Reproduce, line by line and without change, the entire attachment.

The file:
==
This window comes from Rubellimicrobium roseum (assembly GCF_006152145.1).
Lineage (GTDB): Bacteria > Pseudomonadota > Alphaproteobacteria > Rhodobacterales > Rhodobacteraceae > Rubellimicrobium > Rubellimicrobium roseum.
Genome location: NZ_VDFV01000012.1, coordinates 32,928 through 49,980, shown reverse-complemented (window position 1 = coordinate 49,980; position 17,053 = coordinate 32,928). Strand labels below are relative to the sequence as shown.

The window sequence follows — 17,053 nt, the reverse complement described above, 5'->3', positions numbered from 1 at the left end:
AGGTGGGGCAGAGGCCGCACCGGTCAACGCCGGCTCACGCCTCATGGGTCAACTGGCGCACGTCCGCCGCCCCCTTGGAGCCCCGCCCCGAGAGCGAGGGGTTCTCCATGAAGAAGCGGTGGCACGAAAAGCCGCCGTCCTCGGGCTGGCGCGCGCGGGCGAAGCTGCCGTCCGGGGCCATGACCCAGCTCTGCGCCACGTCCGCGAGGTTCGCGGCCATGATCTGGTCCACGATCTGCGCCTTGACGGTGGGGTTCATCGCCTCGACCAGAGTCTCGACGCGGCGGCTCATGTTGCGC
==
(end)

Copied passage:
This window comes from Rubellimicrobium roseum (assembly GCF_006152145.1).
Lineage (GTDB): Bacteria > Pseudomonadota > Alphaproteobacteria > Rhodobacterales > Rhodobacteraceae > Rubellimicrobium > Rubellimicrobium roseum.
Genome location: NZ_VDFV01000012.1, coordinates 32,928 through 49,980, shown reverse-complemented (window position 1 = coordinate 49,980; position 17,053 = coordinate 32,928). Strand labels below are relative to the sequence as shown.

The window sequence follows — 17,053 nt, the reverse complement described above, 5'->3', positions numbered from 1 at the left end:
AGGTGGGGCAGAGGCCGCACCGGTCAACGCCGGCTCACGCCTCATGGGTCAACTGGCGCACGTCCGCCGCCCCCTTGGAGCCCCGCCCCGAGAGCGAGGGGTTCTCCATGAAGAAGCGGTGGCACGAAAAGCCGCCGTCCTCGGGCTGGCGCGCGCGGGCGAAGCTGCCGTCCGGGGCCATGACCCAGCTCTGCGCCACGTCCGCGAGGTTCGCGGCCATGATCTGGTCCACGATCTGCGCCTTGACGGTGGGGTTCATCGCCTCGACCAGAGTCTCGACGCGGCGGCTCATGTTGCGC